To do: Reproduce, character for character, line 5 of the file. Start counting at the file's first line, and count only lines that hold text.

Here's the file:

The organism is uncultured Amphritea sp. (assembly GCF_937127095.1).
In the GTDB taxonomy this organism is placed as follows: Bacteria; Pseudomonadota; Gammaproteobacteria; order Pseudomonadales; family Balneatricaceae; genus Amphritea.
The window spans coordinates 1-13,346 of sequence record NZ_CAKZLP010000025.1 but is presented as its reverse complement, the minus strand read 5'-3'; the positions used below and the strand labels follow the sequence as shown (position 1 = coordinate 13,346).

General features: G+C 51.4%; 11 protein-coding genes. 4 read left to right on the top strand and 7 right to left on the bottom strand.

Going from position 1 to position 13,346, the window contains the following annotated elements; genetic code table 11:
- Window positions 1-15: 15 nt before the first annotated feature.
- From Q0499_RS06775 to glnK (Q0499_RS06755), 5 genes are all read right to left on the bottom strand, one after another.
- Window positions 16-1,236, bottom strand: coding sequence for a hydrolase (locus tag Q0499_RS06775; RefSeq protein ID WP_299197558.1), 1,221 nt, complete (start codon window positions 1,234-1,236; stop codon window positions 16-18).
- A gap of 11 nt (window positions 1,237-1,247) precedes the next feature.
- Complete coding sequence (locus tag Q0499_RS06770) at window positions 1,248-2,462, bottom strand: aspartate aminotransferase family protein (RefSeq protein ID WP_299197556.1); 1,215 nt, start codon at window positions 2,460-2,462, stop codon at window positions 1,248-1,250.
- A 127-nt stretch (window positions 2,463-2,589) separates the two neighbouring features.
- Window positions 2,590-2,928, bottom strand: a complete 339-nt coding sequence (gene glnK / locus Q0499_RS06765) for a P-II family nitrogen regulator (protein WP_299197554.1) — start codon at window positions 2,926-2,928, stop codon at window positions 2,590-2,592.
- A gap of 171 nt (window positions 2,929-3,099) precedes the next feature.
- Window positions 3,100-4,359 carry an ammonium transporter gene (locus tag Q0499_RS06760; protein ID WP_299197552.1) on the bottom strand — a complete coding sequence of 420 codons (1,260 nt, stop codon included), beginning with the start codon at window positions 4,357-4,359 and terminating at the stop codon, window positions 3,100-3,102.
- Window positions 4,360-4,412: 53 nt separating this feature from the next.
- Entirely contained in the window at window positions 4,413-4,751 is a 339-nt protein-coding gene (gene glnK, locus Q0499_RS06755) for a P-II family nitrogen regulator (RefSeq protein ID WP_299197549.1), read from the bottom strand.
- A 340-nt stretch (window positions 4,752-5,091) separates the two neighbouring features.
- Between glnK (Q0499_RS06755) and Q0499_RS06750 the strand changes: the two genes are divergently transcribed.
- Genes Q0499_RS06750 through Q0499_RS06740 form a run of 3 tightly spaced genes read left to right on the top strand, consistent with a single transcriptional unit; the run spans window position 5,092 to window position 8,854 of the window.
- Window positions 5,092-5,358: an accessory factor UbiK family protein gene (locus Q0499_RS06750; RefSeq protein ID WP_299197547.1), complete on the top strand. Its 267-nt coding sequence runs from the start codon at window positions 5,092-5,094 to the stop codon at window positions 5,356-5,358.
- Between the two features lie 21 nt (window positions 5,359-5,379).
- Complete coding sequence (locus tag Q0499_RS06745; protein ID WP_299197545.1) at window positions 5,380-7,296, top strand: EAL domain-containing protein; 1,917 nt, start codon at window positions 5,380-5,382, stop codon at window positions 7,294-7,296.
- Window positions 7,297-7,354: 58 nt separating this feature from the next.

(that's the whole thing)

Going from position 1 to position 13,346, the window contains the following annotated elements; genetic code table 11: